Another "sea serpent" has attracted gawkers on a Southern California beach. This time the rare, snakelike oarfish washed up Friday afternoon in Oceanside.
U-T San Diego reports that it measured nearly 14 feet long.
While it's unusual to find the deep-water fish near shore, this is the second time in the past week that one has surfaced.
Research biologist Milton Love of UC Santa Barbara told KPCC that, even if two oarfish washing up on shore isn't completely unique, it is an extremely rare occurrence.
"Because we are not sure why these fish come into shallow water dead or dying, it is difficult to explain why one, let alone two, do this kind of thing," Love wrote in an email. "On the other hand, if the beaching is based on, for instance, an errant current that wafted one fish into the nearshore, I guess there is no reason that same current could not carry more than one fish along."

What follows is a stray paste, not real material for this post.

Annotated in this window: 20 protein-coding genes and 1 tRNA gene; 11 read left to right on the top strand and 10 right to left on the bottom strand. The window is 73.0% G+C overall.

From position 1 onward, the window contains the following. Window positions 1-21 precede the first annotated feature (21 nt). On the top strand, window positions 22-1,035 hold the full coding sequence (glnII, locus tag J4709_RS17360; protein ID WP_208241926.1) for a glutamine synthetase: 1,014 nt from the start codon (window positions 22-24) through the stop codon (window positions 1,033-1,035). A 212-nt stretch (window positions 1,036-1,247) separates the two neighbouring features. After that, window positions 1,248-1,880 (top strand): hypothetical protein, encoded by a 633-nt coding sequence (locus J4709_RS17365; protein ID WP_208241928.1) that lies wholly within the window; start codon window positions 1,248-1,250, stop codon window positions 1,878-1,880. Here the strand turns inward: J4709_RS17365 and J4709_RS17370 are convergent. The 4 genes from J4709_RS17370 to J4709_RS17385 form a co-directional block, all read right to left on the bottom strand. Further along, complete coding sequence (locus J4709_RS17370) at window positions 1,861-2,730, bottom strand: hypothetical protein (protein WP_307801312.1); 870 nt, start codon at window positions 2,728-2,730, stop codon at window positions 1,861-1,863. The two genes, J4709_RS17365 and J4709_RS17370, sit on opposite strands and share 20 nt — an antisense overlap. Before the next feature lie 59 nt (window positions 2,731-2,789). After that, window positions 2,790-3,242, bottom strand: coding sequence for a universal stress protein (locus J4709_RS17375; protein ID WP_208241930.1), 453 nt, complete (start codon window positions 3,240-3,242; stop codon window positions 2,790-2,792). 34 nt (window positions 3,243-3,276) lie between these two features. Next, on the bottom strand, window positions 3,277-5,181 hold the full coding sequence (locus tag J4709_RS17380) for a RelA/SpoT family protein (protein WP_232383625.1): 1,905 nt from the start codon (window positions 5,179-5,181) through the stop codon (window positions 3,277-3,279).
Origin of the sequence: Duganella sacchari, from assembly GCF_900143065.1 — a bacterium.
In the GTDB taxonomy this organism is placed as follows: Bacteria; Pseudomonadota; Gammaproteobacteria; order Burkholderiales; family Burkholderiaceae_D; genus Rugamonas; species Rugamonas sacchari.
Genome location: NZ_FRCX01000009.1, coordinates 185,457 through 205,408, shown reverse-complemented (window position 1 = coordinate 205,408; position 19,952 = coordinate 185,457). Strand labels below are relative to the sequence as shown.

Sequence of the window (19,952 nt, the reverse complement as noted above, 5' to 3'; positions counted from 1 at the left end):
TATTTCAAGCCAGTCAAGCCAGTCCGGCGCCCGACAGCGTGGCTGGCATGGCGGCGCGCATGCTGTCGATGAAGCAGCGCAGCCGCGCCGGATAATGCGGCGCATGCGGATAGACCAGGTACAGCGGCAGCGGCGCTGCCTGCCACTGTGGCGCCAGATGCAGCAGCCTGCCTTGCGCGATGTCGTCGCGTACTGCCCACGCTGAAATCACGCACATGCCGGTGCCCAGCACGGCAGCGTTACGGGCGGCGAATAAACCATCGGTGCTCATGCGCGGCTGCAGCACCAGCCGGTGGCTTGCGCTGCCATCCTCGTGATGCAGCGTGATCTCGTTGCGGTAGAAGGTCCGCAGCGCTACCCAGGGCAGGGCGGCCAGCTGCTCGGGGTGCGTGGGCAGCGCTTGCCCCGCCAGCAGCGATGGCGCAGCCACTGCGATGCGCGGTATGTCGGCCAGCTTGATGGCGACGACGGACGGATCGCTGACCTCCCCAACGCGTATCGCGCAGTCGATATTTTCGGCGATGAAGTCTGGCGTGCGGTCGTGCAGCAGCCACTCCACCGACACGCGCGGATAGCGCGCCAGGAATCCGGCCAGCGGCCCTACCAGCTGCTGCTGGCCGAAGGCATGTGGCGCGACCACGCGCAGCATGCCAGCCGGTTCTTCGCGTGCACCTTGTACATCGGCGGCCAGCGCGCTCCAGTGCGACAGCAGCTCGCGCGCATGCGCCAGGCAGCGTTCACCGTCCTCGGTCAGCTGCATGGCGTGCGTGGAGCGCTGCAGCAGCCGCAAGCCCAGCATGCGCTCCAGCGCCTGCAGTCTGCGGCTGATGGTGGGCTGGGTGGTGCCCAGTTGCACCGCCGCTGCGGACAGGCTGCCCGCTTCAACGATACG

On Sunday, a snorkeler off Catalina Island found an 18-foot-long oarfish and dragged it ashore with the help of a dozen other people.
According to the Catalina Island Marine Institute, oarfish can grow to more than 50 feet, making them the longest bony fish in the world.
They are likely responsible for sea serpent legends throughout history.